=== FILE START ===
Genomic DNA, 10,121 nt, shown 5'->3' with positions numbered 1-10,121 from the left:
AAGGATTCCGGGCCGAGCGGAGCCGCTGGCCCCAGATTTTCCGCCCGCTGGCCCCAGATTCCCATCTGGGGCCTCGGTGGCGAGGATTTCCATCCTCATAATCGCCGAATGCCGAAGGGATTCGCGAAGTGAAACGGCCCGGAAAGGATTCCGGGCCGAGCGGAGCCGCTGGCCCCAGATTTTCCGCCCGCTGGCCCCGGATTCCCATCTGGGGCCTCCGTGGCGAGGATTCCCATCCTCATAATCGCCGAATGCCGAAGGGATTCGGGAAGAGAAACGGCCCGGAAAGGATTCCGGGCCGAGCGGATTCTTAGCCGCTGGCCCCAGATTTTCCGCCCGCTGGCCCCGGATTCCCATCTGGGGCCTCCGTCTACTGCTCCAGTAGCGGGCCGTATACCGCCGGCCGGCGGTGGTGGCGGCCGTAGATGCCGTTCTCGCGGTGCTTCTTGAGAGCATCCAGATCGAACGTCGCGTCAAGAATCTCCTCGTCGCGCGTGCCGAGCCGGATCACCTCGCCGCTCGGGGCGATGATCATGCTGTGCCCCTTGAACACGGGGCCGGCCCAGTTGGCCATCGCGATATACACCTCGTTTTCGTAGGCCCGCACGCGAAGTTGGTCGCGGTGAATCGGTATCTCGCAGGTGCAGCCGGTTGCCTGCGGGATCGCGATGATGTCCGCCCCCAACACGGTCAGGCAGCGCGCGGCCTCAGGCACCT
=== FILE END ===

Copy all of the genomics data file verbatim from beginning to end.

Genomic DNA, 10,121 nt, shown 5'->3' with positions numbered 1-10,121 from the left:
AAGGATTCCGGGCCGAGCGGAGCCGCTGGCCCCAGATTTTCCGCCCGCTGGCCCCAGATTCCCATCTGGGGCCTCGGTGGCGAGGATTTCCATCCTCATAATCGCCGAATGCCGAAGGGATTCGCGAAGTGAAACGGCCCGGAAAGGATTCCGGGCCGAGCGGAGCCGCTGGCCCCAGATTTTCCGCCCGCTGGCCCCGGATTCCCATCTGGGGCCTCCGTGGCGAGGATTCCCATCCTCATAATCGCCGAATGCCGAAGGGATTCGGGAAGAGAAACGGCCCGGAAAGGATTCCGGGCCGAGCGGATTCTTAGCCGCTGGCCCCAGATTTTCCGCCCGCTGGCCCCGGATTCCCATCTGGGGCCTCCGTCTACTGCTCCAGTAGCGGGCCGTATACCGCCGGCCGGCGGTGGTGGCGGCCGTAGATGCCGTTCTCGCGGTGCTTCTTGAGAGCATCCAGATCGAACGTCGCGTCAAGAATCTCCTCGTCGCGCGTGCCGAGCCGGATCACCTCGCCGCTCGGGGCGATGATCATGCTGTGCCCCTTGAACACGGGGCCGGCCCAGTTGGCCATCGCGATATACACCTCGTTTTCGTAGGCCCGCACGCGAAGTTGGTCGCGGTGAATCGGTATCTCGCAGGTGCAGCCGGTTGCCTGCGGGATCGCGATGATGTCCGCCCCCAACACGGTCAGGCAGCGCGCGGCCTCAGGCACCT